Epidemiological study of venous thromboembolism in a big Danish cohort

Marianne Tang Severinsen, Søren Risom Kristensen, Kim Overvad, Claus Dethlefsen

Research output: Contribution to conference without publisher/journalPosterResearch

Abstract

Introduction: Epidemiological data on venous thromboembolism (VT), i.e. pulmonary emboli (PE) and deep venous thrombosis (DVT) are sparse. We have examined VT-diagnoses registered in a big Danish Cohort study.  Methods: All first-time VT diagnoses in The Danish National Patient Register were identified among participants in the Danish cohort study "Diet, Cancer and Health" in which 57,053 50-64 years old persons were included 1993-7. Medical records were retrieved and reviewed by an experienced physician using a detailed standardized form, and information on the diagnostic work-up and presence of established risk factors including cancer, recent surgery, medical diseases, etc. were registered.  Results: 1,133 patients were registered with a first time diagnoses of venous thrombosis. Of these 1,082 medical records were retrieved and only for 614 patients the diagnoses could be confirmed (56.8%), 18 were probable cases (1.7%) whereas for 449 (41.6%) the diagnosis could be excluded. The incidence rate was 1 per 1000 personyears. Out of the 632 cases 60% were DVT and 40% PE. 315 VT were considered idiopathic (49.8%), 311 were secondary (49.2%) and 15 were unclassifiable. 122 patients had cancer, 87 VT occurred postoperatively (25 had both cancer and operation) and 56 had medical disease (no cancer, no operation) - this corresponds to 39%, 28% and 18%, resp., of secondary VT.  Conclusions: Diagnoses of venous thrombosis registered in routine hospital discharge registries was only correct for about 60% of those registered. About 50% of the first-time venous thrombosis among 50-70 years old study participants is secondary primarily to cancer, surgery and medical diseases.
Original languageEnglish
Publication date2007
Number of pages1
Publication statusPublished - 2007
EventXXIst Congress of the International Society on Thrombosis and Haemostasis - Geneva, Switzerland
Duration: 6 Jul 200712 Jul 2007

Conference

ConferenceXXIst Congress of the International Society on Thrombosis and Haemostasis
CountrySwitzerland
CityGeneva
Period06/07/200712/07/2007

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Venous Thromboembolism
Epidemiologic Studies
Venous Thrombosis
Neoplasms
Embolism
Medical Records
Cohort Studies
Lung
Registries
Diet
Physicians
Incidence
Health

Cite this

Severinsen, M. T., Kristensen, S. R., Overvad, K., & Dethlefsen, C. (2007). Epidemiological study of venous thromboembolism in a big Danish cohort. Poster session presented at XXIst Congress of the International Society on Thrombosis and Haemostasis, Geneva, Switzerland.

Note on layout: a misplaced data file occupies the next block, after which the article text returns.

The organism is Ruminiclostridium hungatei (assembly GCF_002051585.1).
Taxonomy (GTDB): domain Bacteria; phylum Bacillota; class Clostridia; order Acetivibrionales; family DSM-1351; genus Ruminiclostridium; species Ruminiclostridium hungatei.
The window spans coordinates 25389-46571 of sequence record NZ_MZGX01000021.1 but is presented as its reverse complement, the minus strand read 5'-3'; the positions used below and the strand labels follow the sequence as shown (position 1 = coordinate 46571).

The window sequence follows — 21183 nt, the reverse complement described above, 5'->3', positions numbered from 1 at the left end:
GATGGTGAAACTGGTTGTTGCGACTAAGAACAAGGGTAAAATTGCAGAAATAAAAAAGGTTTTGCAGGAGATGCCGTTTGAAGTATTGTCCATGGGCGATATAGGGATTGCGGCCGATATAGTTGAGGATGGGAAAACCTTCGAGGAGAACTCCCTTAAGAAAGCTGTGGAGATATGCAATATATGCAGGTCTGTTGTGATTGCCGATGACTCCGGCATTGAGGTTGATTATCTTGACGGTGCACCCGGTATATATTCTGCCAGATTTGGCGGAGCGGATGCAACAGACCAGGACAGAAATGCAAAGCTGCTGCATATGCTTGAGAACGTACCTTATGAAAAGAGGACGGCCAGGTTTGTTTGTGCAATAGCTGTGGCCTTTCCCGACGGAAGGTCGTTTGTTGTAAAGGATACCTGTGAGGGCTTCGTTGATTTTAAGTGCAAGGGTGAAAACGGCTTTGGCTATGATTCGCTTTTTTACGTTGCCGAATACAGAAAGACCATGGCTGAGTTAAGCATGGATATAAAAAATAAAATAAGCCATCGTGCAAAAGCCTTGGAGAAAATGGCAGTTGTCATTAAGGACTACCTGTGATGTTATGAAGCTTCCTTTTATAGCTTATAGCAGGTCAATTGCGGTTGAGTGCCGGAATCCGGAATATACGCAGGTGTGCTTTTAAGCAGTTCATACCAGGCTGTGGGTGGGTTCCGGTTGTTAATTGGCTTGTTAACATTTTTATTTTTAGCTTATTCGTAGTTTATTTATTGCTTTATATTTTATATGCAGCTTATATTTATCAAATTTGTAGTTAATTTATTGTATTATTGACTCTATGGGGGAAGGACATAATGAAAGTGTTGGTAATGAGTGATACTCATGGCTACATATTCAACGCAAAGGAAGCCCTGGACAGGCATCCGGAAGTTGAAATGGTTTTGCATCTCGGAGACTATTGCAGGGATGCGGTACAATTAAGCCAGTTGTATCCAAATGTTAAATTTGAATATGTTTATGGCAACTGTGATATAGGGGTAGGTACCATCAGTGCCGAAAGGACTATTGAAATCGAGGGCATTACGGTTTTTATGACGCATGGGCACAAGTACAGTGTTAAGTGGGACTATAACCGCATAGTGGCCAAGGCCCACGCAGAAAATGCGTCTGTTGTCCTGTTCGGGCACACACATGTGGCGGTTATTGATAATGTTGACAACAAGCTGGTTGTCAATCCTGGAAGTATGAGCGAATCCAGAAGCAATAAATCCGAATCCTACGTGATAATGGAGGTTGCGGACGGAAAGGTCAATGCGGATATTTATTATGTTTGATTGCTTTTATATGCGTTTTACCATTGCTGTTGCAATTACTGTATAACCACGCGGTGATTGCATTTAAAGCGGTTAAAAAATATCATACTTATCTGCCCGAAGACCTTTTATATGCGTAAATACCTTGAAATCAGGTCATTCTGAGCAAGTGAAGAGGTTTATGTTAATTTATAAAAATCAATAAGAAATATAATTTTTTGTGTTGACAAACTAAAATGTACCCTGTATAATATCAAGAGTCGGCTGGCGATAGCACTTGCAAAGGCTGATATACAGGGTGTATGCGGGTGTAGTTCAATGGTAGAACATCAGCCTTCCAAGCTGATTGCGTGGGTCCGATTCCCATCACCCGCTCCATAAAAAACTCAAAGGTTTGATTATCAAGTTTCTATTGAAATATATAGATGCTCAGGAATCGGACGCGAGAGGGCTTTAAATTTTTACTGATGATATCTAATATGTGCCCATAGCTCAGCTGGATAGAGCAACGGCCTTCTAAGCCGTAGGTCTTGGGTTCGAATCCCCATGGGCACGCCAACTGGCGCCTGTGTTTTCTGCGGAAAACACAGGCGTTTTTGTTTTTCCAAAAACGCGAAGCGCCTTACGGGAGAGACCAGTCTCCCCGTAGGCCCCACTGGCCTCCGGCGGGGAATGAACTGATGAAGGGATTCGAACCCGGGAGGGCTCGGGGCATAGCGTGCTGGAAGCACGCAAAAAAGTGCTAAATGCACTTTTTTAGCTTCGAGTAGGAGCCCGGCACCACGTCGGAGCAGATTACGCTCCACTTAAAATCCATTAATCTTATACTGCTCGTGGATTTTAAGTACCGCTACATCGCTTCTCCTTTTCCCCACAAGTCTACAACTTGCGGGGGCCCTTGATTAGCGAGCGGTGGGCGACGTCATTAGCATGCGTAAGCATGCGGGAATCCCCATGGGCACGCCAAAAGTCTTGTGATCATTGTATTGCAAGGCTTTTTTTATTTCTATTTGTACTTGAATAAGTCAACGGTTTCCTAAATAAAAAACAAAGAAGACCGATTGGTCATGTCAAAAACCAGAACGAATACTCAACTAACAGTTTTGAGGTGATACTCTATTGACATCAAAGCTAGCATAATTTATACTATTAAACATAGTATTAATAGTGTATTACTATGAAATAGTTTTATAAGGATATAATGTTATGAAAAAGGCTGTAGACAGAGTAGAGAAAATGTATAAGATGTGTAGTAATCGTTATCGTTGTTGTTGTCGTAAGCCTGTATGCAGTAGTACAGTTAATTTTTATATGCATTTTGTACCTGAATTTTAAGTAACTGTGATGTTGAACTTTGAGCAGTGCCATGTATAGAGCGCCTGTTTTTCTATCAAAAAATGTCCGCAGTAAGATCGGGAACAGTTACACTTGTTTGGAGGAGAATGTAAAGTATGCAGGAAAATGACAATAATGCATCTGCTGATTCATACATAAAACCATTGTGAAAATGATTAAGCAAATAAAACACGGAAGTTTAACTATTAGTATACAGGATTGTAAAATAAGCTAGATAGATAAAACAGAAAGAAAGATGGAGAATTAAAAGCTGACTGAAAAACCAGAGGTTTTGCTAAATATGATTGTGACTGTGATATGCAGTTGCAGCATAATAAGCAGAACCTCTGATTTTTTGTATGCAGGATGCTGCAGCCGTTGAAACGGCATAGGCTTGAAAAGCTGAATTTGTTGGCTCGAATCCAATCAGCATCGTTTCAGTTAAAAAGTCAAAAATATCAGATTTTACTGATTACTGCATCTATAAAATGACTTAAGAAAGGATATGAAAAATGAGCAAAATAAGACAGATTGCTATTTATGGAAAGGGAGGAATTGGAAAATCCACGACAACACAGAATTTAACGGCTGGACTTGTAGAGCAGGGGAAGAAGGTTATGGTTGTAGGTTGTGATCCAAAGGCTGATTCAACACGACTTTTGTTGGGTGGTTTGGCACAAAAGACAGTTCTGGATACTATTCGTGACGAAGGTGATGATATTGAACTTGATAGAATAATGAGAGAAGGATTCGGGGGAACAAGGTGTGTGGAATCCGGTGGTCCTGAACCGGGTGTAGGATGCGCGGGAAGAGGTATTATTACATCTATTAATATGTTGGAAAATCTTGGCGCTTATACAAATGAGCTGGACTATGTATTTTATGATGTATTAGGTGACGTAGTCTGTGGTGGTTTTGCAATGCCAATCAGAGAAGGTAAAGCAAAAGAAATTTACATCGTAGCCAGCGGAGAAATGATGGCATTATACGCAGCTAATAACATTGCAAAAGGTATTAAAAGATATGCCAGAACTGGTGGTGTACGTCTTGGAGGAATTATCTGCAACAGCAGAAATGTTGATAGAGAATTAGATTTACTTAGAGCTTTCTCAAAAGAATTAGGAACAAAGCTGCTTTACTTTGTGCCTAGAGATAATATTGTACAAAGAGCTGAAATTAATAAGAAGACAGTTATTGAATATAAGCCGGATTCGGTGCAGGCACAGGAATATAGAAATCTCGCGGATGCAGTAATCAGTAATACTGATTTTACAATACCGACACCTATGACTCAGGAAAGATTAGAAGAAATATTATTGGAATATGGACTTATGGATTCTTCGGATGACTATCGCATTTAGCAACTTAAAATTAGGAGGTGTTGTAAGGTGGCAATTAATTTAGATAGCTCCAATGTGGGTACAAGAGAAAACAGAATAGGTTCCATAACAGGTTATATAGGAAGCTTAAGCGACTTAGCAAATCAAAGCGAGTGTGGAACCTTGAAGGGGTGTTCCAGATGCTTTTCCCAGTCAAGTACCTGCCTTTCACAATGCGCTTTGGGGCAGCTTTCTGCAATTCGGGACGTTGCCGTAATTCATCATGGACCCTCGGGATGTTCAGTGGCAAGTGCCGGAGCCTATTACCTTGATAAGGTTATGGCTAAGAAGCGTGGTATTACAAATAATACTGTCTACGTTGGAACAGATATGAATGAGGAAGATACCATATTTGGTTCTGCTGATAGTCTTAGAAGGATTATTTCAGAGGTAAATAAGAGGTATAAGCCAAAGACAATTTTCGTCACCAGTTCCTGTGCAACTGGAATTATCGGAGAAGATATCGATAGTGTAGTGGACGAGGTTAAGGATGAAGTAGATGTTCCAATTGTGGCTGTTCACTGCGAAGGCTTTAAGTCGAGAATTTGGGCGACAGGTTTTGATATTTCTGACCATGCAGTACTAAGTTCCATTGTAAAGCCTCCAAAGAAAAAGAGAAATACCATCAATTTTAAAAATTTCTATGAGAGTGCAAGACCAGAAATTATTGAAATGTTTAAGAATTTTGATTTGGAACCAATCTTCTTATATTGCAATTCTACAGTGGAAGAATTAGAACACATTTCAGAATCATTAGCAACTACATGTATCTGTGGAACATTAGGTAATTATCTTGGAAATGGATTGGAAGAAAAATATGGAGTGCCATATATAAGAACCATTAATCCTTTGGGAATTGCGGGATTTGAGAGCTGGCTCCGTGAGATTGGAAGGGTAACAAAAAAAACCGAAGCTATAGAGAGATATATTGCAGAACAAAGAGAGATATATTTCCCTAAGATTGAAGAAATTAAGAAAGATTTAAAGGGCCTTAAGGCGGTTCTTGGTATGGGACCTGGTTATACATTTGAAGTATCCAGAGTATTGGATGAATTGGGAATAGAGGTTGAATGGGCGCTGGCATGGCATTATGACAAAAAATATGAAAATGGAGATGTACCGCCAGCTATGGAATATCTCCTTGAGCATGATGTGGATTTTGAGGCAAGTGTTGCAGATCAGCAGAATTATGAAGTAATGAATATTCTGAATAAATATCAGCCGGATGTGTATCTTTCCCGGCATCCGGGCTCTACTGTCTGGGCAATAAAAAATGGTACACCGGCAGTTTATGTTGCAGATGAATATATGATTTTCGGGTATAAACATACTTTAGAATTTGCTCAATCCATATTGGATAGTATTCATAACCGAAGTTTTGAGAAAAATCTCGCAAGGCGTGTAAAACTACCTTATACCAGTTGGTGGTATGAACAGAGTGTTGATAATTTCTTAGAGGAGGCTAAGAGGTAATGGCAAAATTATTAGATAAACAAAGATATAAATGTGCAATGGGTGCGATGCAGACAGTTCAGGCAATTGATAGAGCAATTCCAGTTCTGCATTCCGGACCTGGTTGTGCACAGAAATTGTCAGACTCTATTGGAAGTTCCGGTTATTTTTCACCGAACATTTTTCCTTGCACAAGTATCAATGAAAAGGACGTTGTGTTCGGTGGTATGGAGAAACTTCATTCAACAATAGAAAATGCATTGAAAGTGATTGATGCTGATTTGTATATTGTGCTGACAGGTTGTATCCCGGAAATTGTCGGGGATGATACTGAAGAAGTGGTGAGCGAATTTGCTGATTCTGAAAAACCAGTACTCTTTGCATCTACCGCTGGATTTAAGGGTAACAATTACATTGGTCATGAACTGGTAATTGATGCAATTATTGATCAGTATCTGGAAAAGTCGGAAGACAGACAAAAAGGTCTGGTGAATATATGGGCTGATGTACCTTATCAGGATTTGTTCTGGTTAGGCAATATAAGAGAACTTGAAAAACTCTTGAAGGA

Severinsen, Marianne Tang ; Kristensen, Søren Risom ; Overvad, Kim ; Dethlefsen, Claus. / Epidemiological study of venous thromboembolism in a big Danish cohort. Poster session presented at XXIst Congress of the International Society on Thrombosis and Haemostasis, Geneva, Switzerland.1 p.
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abstract = "Introduction: Epidemiological data on venous thromboembolism (VT), i.e. pulmonary emboli (PE) and deep venous thrombosis (DVT) are sparse. We have examined VT-diagnoses registered in a big Danish Cohort study.  Methods: All first-time VT diagnoses in The Danish National Patient Register were identified among participants in the Danish cohort study {"}Diet, Cancer and Health{"} in which 57,053 50-64 years old persons were included 1993-7. Medical records were retrieved and reviewed by an experienced physician using a detailed standardized form, and information on the diagnostic work-up and presence of established risk factors including cancer, recent surgery, medical diseases, etc. were registered.  Results: 1,133 patients were registered with a first time diagnoses of venous thrombosis. Of these 1,082 medical records were retrieved and only for 614 patients the diagnoses could be confirmed (56.8{\%}), 18 were probable cases (1.7{\%}) whereas for 449 (41.6{\%}) the diagnosis could be excluded. The incidence rate was 1 per 1000 personyears. Out of the 632 cases 60{\%} were DVT and 40{\%} PE. 315 VT were considered idiopathic (49.8{\%}), 311 were secondary (49.2{\%}) and 15 were unclassifiable. 122 patients had cancer, 87 VT occurred postoperatively (25 had both cancer and operation) and 56 had medical disease (no cancer, no operation) - this corresponds to 39{\%}, 28{\%} and 18{\%}, resp., of secondary VT.  Conclusions: Diagnoses of venous thrombosis registered in routine hospital discharge registries was only correct for about 60{\%} of those registered. About 50{\%} of the first-time venous thrombosis among 50-70 years old study participants is secondary primarily to cancer, surgery and medical diseases.",